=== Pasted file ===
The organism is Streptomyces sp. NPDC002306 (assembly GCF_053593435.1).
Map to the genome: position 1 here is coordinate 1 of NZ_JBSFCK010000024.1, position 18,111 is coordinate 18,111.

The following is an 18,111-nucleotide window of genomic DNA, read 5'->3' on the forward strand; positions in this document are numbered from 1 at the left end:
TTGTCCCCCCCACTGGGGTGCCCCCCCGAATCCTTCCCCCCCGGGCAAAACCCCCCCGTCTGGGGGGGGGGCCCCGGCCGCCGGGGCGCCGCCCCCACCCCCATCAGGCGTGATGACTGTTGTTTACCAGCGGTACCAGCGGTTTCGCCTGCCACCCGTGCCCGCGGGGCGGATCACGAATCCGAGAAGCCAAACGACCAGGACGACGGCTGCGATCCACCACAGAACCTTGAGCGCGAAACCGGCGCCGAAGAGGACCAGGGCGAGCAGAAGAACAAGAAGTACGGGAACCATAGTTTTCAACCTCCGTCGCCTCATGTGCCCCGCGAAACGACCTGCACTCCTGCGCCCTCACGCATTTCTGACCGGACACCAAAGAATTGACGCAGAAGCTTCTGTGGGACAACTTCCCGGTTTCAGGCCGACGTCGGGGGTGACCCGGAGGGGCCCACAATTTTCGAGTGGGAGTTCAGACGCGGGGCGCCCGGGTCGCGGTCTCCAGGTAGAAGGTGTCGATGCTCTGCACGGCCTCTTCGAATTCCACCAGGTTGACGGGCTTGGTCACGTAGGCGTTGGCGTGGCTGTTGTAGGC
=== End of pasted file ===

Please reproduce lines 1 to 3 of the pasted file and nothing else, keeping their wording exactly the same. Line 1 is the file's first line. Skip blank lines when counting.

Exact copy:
The organism is Streptomyces sp. NPDC002306 (assembly GCF_053593435.1).
Map to the genome: position 1 here is coordinate 1 of NZ_JBSFCK010000024.1, position 18,111 is coordinate 18,111.

The following is an 18,111-nucleotide window of genomic DNA, read 5'->3' on the forward strand; positions in this document are numbered from 1 at the left end: